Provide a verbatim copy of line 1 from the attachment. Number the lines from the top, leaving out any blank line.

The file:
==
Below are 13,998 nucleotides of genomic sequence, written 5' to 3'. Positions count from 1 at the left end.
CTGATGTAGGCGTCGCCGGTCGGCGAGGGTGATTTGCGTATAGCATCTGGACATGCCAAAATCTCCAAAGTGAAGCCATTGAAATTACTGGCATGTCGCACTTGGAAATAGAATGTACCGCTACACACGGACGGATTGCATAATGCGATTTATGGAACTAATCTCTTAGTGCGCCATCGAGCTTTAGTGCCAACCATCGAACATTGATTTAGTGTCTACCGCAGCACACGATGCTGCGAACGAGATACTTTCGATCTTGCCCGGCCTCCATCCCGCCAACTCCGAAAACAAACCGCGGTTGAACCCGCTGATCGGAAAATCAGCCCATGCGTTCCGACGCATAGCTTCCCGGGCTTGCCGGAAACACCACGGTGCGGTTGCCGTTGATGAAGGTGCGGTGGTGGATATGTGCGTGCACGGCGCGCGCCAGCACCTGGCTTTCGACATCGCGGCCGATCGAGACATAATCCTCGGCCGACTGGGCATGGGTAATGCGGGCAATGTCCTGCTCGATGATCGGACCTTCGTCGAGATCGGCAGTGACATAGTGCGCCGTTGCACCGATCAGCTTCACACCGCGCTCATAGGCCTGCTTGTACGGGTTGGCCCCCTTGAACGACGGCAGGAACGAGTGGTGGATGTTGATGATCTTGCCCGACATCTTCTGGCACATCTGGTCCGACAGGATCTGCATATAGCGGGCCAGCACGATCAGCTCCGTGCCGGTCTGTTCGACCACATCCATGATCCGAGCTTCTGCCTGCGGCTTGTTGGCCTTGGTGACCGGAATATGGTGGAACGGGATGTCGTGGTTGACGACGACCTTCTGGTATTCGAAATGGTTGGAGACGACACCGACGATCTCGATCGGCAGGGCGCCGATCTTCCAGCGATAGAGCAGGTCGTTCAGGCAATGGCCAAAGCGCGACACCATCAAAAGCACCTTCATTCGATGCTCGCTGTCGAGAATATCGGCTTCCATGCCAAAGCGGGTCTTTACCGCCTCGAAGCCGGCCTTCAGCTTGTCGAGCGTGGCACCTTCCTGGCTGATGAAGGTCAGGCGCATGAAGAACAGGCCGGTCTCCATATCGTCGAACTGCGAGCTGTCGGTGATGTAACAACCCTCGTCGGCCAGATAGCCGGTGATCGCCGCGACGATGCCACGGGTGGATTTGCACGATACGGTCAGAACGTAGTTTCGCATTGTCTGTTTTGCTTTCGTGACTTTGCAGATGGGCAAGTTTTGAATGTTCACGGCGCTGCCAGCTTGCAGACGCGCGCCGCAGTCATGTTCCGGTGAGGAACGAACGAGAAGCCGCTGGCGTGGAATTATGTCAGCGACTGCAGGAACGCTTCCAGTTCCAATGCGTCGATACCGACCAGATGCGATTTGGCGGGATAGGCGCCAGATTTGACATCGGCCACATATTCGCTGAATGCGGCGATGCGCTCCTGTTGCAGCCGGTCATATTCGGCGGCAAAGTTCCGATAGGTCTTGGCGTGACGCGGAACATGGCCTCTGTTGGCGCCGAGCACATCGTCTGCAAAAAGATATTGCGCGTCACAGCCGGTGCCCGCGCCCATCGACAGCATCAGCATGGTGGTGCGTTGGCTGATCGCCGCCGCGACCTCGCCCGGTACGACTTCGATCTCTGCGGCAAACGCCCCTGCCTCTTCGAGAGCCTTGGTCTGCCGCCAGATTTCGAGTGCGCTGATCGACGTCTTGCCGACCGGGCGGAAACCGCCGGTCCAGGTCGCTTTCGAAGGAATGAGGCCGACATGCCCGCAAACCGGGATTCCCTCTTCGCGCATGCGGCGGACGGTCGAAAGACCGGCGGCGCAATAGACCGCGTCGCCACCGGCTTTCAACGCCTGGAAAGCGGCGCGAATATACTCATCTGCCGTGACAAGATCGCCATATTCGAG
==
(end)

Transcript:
Below are 13,998 nucleotides of genomic sequence, written 5' to 3'. Positions count from 1 at the left end.